When Presidents’ Day rolls around, it’s easy to reach for a standby lesson plan on Abe Lincoln’s log cabin. But the holiday also presents an opportunity to go deeper and examine the traditional narratives surrounding past presidents. We know that presidents were not infallible historical characters, so here are some ways to keep it more honest for our students.
Ditch the traditional activities.
Typical Presidents’ Day classroom activities include word searches, coloring pages, and mazes that help Teddy Roosevelt find his national park. These lessons fail to delve into who these presidents were as leaders, much less as people. When lessons are content-driven, they tend to focus on the “fun” stuff, like presidential nicknames, pets, or tales of childhood mischief. Consider engaging with presidential history at a deeper level by reading books about presidents , examining their speeches, and discussing their legacies.
Try this! Share “Andrew Jackson Revisited” with your students and invite them to consider how those facts contrast with his reputation as a man of the people.
Avoid mythologizing past presidents.
In the classroom, we tend to rely on stories that put presidents on a pedestal. We portray Washington as the boy who could not tell a lie. In an era of fake news, it’s even more vital to separate fact from fiction. Real talk: George Washington never chopped down his father’s cherry tree.
Try this! Have students fact-check popular stories about presidents. Did Lincoln really scribble the Gettysburg Address on the back of an envelope?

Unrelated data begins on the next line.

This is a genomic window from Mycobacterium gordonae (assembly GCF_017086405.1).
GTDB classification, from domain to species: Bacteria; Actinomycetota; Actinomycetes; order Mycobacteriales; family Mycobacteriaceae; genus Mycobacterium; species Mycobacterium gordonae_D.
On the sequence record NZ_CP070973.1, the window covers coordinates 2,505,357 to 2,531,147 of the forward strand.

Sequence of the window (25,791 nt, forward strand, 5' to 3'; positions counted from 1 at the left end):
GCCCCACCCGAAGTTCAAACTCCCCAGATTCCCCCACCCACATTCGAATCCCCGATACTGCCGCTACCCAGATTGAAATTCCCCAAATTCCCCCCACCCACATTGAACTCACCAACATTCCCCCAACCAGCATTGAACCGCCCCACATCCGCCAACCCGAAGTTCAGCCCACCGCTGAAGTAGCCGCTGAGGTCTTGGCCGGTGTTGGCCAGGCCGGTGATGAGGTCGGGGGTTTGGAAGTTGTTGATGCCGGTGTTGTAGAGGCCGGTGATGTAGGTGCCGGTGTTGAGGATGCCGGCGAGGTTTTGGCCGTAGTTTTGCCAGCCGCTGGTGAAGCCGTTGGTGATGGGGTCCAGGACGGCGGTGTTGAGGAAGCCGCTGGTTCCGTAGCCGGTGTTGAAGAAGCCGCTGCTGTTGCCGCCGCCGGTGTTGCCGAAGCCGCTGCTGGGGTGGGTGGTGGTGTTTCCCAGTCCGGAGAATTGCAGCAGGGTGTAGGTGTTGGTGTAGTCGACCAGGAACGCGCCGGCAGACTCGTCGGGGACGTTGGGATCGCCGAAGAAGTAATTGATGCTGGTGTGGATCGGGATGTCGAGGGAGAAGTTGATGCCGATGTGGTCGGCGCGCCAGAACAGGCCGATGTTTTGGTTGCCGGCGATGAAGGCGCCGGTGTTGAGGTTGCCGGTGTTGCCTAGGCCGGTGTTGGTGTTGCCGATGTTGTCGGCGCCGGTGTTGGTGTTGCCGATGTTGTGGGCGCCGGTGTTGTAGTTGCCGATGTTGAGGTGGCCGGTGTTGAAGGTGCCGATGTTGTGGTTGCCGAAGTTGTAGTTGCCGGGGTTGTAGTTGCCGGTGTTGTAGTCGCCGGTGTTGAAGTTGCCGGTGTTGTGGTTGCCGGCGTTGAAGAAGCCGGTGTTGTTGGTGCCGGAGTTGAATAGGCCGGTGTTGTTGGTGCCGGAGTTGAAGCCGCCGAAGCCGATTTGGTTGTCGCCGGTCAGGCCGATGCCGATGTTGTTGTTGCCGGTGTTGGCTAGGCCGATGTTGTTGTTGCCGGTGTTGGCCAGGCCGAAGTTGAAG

Teach uncomfortable truths.
Frankly, it’s irresponsible to teach American history outside the context of slavery. The reality is that 12 U.S. presidents (that’s one in four) owned slaves, and eight of those held enslaved people while in office. Lincoln initially upheld slavery, stating, “I have no purpose, directly or indirectly, to interfere with the institution of slavery in the States where it exists. I believe I have no lawful right to do so, and I have no inclination to do so.” His views evolved as it became clear that preserving the Union and maintaining the institution of slavery were mutually exclusive.
Try this! Have students listen to poet Clint Smith III’s letter to past presidents who owned slaves.
Present past presidents holistically.
It’s important for students to see presidents as whole people. You can honor presidential accomplishments while still recognizing that the presidents themselves were imperfect. It’s a “both/and” situation. A courageous and prudent leader, George Washington is rightly recognized as the Father of his Country. He also had mistresses and owned more than 300 slaves. Franklin D. Roosevelt lifted the country out of the Great Depression. However, he also once tried to pack the Supreme Court to push through New Deal legislation.
Try this! Read aloud Thomas Jefferson: Life, Liberty, and the Pursuit of Everything. It’s a great book that recognizes Jefferson as a remarkable, yet complicated man.
Encourage students to think critically.
When students stop thinking about presidents as perfect people, they’re better able to look at them objectively. Have them analyze primary source documents and formulate their own opinions about the successes, challenges, and characters of past presidents. As future voters and citizens, they’ll need those skills to evaluate the individuals who will lead this country in the future.
Try this! Read A Colored Man’s Reminiscences of James Madison and have students draw conclusions about the fourth president.
How do you teach history in a socially conscious way? Come share in our WeAreTeachers HELPLINE group on Facebook. Plus, check out our favorite Presidents’ Day activities for the classroom.